Easter Sunday marks 12 months since Keir Starmer was elected Labour leader on 4 April 2020. DAVID CONNOLLY assesses his first-year performance and suggests a way forward for the left.
In Sir Keir Starmer’s own words, Labour faces a “monumental task” to win the next general election. It needs to gain 123 seats, most of which are in towns rather than cities, 78 behind the so-called ‘red wall’.
This requires an overall swing to Labour of 10.5 per cent, larger than in 1945 or 1997, plus a substantial comeback in Scotland. Without major gains north of the border, the swing required in England and Wales is 13.8 per cent – and the Tories have won a majority of English votes at every general election since 2005.
Even without considering constituency boundary changes and voter suppression, to get anywhere near this target Labour needs to attract, not just the those traditional supporters who switched to Conservative in December 2019, but Labour people who voted Liberal Democrat, a group often neglected by commentators.
In addition, we should not forget that the Tories are focused, not only on retaining their new ‘red wall’ seats, but on grabbing another swathe of Labour marginals in northern England, such as Ian Lavery’s in Wansbeck (Ashington/Morpeth) held by just 814 last time.
In this respect, the by-election now underway 45 miles down the coast in Hartlepool may tell us something about Labour’s prospects. The town is part of the Tees Valley area whose Tory mayor, Ben Houchen, was given a large pot of public money for post-industrial regeneration, including £40 million spent in December 2018 on bringing the slowly dying Teesside International airport into public ownership.
How this sits with his aim of making Teesside a world-leading centre in carbon capture is a moot point. But there is no doubt this intervention, and several other initiatives, are making a big impact on the public in an area that has long felt neglected and ‘left behind’. We should note, too, that several hundred Treasury jobs are being moved from London to Tory-held Darlington next year.
Unfortunately, the Labour campaign in Hartlepool has not got off to the best of starts with the candidate, Paul Williams, selected from a misnamed ‘longlist’ of one followed by revelations about his history on Facebook.
Labour’s majority of 3,595 was only possible in 2019 because the Conservative and Brexit parties cancelled each other out, and it will be an uphill struggle to win again. Labour’s task has been made even more difficult by the candidacy of Thelma Walker representing a new Northern Independence Party. She was a left-wing MP for Colne Valley from 2017-19 who resigned from the Labour Party last November.
In its own way, the changing politics of Tees Valley raises the difficult question of what Labour should do if the Tories are now doing what Labour has traditionally done?
Boris Johnson may be a hapless prime minister whose rejection of scientific advice on lockdowns and gung-ho attitude to the pandemic cost thousands of lives, but he is also a formidable political opponent and an erratic opportunist who has landed on Labour’s square.
Smash and grab
The recent budget is a case in point. As Joe Guinan put it in Tribune: “Higher corporate tax rates on the most profitable companies. A green industrial revolution. A new national infrastructure bank to channel capital to the regions. Investment-led growth to fuel the economy of the future. A change in the Bank of England’s mandate to incorporate environmental sustainability. Moving parts of HM Treasury to the north. Even government financial support for community ownership to preserve pubs and other local assets.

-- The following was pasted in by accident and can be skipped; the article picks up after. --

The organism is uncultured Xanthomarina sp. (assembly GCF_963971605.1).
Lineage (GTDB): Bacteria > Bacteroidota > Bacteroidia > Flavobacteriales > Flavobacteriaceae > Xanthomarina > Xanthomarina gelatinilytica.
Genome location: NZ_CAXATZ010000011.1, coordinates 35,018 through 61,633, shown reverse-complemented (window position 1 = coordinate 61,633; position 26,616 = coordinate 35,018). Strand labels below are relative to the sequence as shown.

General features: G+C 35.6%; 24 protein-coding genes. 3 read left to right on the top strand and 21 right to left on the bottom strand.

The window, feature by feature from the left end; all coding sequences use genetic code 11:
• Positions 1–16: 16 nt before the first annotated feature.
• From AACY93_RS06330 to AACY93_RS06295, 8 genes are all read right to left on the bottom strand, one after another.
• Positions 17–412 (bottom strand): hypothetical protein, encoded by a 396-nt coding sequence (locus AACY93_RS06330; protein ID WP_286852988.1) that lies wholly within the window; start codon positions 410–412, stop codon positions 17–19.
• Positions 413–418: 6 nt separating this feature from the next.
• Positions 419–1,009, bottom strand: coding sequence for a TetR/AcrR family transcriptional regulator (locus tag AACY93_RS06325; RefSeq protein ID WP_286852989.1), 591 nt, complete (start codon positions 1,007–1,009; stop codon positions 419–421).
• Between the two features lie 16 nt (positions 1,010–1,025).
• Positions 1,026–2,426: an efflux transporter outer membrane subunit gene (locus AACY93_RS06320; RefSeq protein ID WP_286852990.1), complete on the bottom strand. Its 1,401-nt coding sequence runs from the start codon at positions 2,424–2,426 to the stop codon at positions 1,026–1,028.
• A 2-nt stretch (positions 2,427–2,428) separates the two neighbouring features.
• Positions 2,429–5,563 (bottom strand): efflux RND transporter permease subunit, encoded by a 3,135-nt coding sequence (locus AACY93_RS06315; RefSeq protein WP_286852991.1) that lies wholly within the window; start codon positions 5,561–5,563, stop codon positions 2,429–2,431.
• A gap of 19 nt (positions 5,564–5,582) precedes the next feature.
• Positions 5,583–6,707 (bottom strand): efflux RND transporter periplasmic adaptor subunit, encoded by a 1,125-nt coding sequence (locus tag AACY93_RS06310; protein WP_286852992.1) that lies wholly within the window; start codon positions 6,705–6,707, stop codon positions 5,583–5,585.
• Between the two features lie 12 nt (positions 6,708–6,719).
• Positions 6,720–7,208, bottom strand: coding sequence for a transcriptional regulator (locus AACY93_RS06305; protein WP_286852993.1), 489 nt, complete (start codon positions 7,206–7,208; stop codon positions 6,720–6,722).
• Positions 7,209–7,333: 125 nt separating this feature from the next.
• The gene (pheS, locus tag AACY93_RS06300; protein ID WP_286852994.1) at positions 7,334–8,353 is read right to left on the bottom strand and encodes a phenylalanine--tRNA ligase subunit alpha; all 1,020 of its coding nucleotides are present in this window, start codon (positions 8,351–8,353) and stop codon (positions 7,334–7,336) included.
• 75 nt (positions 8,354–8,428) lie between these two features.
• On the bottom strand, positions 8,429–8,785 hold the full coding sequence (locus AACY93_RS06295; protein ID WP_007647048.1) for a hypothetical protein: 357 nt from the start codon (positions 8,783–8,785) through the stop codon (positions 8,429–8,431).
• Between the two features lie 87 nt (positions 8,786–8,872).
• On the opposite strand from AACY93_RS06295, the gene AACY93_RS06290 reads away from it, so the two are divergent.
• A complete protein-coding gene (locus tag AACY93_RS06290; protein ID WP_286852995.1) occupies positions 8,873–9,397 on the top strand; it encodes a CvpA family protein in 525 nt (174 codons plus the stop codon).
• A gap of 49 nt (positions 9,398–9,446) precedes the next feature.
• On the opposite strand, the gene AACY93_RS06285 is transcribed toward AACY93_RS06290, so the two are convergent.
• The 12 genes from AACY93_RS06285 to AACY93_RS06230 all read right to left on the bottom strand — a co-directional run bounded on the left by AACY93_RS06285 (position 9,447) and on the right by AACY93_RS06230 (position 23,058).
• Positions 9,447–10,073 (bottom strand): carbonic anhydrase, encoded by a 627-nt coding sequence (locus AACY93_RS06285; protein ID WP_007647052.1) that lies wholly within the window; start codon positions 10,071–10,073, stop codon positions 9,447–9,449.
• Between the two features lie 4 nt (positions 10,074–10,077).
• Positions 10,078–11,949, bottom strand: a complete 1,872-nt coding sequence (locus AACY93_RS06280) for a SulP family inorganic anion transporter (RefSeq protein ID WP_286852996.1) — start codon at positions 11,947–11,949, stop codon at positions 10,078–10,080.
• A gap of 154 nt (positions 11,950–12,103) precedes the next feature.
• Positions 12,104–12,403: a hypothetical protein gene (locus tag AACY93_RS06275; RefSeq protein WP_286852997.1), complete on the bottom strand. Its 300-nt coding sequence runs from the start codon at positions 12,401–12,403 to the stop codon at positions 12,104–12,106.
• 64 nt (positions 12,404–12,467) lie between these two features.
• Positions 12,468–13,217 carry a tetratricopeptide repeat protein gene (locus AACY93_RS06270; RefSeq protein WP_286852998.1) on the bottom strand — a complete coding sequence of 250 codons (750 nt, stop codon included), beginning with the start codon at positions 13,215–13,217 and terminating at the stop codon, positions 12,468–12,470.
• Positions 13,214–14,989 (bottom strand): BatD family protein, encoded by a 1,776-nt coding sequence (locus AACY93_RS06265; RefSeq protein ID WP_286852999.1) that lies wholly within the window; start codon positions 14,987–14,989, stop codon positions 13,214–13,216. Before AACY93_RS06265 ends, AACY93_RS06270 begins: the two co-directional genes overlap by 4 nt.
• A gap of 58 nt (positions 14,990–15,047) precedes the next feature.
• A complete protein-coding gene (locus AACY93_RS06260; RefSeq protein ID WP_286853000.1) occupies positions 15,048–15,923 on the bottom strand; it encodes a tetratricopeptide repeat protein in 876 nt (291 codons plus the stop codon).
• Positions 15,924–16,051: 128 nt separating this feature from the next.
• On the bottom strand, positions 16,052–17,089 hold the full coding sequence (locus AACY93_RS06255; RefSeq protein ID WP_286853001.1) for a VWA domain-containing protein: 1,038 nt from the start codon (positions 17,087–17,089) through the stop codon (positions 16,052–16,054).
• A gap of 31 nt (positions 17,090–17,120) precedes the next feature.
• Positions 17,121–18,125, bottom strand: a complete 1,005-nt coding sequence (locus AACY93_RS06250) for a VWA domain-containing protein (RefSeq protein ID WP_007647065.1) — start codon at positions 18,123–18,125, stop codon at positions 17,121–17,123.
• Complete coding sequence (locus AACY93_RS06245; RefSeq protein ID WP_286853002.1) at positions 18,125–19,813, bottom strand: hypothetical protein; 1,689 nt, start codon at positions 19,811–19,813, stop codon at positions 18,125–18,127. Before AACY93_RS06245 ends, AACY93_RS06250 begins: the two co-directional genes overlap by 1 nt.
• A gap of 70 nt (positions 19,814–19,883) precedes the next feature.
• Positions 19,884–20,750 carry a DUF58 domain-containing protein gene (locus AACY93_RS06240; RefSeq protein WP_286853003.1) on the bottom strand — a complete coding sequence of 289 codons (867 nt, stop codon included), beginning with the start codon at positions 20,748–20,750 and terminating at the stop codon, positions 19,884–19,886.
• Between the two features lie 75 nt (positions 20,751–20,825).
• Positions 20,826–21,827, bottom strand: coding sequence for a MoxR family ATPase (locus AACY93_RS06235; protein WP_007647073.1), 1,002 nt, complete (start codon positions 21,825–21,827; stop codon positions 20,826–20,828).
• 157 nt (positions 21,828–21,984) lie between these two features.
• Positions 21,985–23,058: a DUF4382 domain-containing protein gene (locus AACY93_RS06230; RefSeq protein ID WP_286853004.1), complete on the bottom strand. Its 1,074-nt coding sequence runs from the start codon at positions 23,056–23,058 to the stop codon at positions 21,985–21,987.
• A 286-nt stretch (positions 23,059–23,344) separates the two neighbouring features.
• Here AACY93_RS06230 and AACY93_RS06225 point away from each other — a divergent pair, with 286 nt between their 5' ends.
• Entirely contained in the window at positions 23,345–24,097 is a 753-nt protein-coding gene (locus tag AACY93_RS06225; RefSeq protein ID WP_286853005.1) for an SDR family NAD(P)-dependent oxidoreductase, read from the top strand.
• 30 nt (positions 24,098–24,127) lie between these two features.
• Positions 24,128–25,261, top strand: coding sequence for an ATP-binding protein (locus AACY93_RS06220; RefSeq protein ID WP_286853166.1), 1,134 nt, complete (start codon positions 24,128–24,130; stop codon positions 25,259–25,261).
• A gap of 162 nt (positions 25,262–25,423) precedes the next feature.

“And on and on. If you closed your eyes for a moment, it was almost possible to imagine it was John McDonnell and not Rishi Sunak delivering the Chancellor’s 2021 spring Budget statement.”
Indeed, it was a smash and grab raid on the Corbyn agenda carried out in broad daylight, and it caught the Labour leadership on the hop. It included an implied repudiation of George Osborne’s dramatic cut in corporation tax in 2010 as Sunak promised to raise it by 25 per cent, a measure shadow chancellor Anneliese Dodds initially opposed.
Her position was eventually reversed but it was a distinctly uncomfortable stance to take. An editorial in the usually sympathetic New Statesman was damming: “As the Conservatives reposition themselves for a new era of state intervention, the Labour Party seems to have lost confidence in what it is, what it wants and for whom it speaks.”
While it’s true that classical Keynesian economics advises against tax increases in a recession, this misstep had little to do with economics. In their determined drive to put as much political distance between themselves and their predecessors the leadership instinctively identified any rise in corporation tax, even one supported by 61 per cent of Conservative voters, as too much like John McDonnell and so rejected it.
The same kind of reasoning is at work in their response to the ongoing Tory war on ‘woke’. The retreat began innocuously enough when Starmer felt obliged to support the singing of ‘Rule Britannia’ at the Last Night of the Proms. Labour then abstained on bills to extend the legal right of the state and its agents to use violence in one form or another.
They were also planning to abstain on the Police, Crime, Sentencing and Courts Bill, a severe threat to the right to demonstrate, until events on Clapham Common following the murder of Sarah Everard made that politically impossible. And now, having used the union jack as a backdrop in interviews and speeches, they can hardly turn round and oppose government measures to ensure this flag of a cruel and sometimes genocidal imperialism flies on every government building.
In an effort to neutralise what he no doubt sees as Labour’s reckless jaunt into extremism between 2015 and 2019, Starmer has turned to director of policy Claire Ainsley to make what she calls a “values offer” to the electorate using the “core moral languages” of “care, fairness, loyalty, decency and family”. These characteristics are important but without a context, and in the absence of a bigger picture, they border on banality.